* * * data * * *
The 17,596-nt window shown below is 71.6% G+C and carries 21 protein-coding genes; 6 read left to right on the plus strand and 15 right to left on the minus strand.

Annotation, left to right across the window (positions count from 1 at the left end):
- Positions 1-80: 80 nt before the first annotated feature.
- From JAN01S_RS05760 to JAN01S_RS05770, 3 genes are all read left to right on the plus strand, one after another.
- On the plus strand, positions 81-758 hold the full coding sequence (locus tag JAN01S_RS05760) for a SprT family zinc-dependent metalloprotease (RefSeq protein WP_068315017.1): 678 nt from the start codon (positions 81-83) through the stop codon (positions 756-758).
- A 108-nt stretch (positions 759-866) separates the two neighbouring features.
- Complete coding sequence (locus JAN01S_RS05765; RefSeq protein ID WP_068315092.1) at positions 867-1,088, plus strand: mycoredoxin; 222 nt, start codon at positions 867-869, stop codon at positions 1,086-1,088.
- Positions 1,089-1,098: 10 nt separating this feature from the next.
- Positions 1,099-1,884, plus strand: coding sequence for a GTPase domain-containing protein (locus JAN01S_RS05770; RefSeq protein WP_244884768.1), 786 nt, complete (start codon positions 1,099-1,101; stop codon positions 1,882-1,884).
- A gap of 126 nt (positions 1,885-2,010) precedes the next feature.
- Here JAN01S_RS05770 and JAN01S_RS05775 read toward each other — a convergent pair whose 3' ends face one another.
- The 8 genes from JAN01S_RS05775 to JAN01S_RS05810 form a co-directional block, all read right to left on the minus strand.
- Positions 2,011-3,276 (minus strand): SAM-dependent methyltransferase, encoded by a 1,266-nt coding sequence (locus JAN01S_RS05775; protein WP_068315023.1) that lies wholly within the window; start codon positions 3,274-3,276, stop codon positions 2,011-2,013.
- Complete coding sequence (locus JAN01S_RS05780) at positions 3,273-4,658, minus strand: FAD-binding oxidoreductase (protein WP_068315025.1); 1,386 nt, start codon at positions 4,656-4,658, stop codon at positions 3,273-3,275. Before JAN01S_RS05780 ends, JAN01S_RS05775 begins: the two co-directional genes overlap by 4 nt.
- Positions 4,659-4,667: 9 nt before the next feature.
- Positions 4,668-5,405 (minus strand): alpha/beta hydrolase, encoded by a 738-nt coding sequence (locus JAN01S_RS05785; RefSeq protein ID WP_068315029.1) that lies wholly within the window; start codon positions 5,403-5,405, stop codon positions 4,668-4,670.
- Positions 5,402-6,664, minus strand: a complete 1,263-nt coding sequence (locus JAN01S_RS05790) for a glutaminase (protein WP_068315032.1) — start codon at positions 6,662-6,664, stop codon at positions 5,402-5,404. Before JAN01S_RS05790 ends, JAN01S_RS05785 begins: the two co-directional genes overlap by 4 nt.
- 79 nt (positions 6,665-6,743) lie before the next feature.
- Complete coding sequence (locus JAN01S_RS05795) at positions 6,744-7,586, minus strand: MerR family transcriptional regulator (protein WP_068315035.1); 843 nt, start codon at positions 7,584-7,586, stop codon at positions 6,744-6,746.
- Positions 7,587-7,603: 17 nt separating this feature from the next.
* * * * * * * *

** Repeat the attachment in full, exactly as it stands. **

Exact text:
The 17,596-nt window shown below is 71.6% G+C and carries 21 protein-coding genes; 6 read left to right on the plus strand and 15 right to left on the minus strand.

Annotation, left to right across the window (positions count from 1 at the left end):
- Positions 1-80: 80 nt before the first annotated feature.
- From JAN01S_RS05760 to JAN01S_RS05770, 3 genes are all read left to right on the plus strand, one after another.
- On the plus strand, positions 81-758 hold the full coding sequence (locus tag JAN01S_RS05760) for a SprT family zinc-dependent metalloprotease (RefSeq protein WP_068315017.1): 678 nt from the start codon (positions 81-83) through the stop codon (positions 756-758).
- A 108-nt stretch (positions 759-866) separates the two neighbouring features.
- Complete coding sequence (locus JAN01S_RS05765; RefSeq protein ID WP_068315092.1) at positions 867-1,088, plus strand: mycoredoxin; 222 nt, start codon at positions 867-869, stop codon at positions 1,086-1,088.
- Positions 1,089-1,098: 10 nt separating this feature from the next.
- Positions 1,099-1,884, plus strand: coding sequence for a GTPase domain-containing protein (locus JAN01S_RS05770; RefSeq protein WP_244884768.1), 786 nt, complete (start codon positions 1,099-1,101; stop codon positions 1,882-1,884).
- A gap of 126 nt (positions 1,885-2,010) precedes the next feature.
- Here JAN01S_RS05770 and JAN01S_RS05775 read toward each other — a convergent pair whose 3' ends face one another.
- The 8 genes from JAN01S_RS05775 to JAN01S_RS05810 form a co-directional block, all read right to left on the minus strand.
- Positions 2,011-3,276 (minus strand): SAM-dependent methyltransferase, encoded by a 1,266-nt coding sequence (locus JAN01S_RS05775; protein WP_068315023.1) that lies wholly within the window; start codon positions 3,274-3,276, stop codon positions 2,011-2,013.
- Complete coding sequence (locus JAN01S_RS05780) at positions 3,273-4,658, minus strand: FAD-binding oxidoreductase (protein WP_068315025.1); 1,386 nt, start codon at positions 4,656-4,658, stop codon at positions 3,273-3,275. Before JAN01S_RS05780 ends, JAN01S_RS05775 begins: the two co-directional genes overlap by 4 nt.
- Positions 4,659-4,667: 9 nt before the next feature.
- Positions 4,668-5,405 (minus strand): alpha/beta hydrolase, encoded by a 738-nt coding sequence (locus JAN01S_RS05785; RefSeq protein ID WP_068315029.1) that lies wholly within the window; start codon positions 5,403-5,405, stop codon positions 4,668-4,670.
- Positions 5,402-6,664, minus strand: a complete 1,263-nt coding sequence (locus JAN01S_RS05790) for a glutaminase (protein WP_068315032.1) — start codon at positions 6,662-6,664, stop codon at positions 5,402-5,404. Before JAN01S_RS05790 ends, JAN01S_RS05785 begins: the two co-directional genes overlap by 4 nt.
- 79 nt (positions 6,665-6,743) lie before the next feature.
- Complete coding sequence (locus JAN01S_RS05795) at positions 6,744-7,586, minus strand: MerR family transcriptional regulator (protein WP_068315035.1); 843 nt, start codon at positions 7,584-7,586, stop codon at positions 6,744-6,746.
- Positions 7,587-7,603: 17 nt separating this feature from the next.